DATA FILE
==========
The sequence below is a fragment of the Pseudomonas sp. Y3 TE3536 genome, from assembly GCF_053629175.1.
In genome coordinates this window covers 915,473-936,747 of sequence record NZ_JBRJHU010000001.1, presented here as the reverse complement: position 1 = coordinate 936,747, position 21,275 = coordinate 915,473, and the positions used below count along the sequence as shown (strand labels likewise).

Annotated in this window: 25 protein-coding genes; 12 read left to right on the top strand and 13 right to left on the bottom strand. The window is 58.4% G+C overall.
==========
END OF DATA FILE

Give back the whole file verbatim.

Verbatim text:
The sequence below is a fragment of the Pseudomonas sp. Y3 TE3536 genome, from assembly GCF_053629175.1.
In genome coordinates this window covers 915,473-936,747 of sequence record NZ_JBRJHU010000001.1, presented here as the reverse complement: position 1 = coordinate 936,747, position 21,275 = coordinate 915,473, and the positions used below count along the sequence as shown (strand labels likewise).

Annotated in this window: 25 protein-coding genes; 12 read left to right on the top strand and 13 right to left on the bottom strand. The window is 58.4% G+C overall.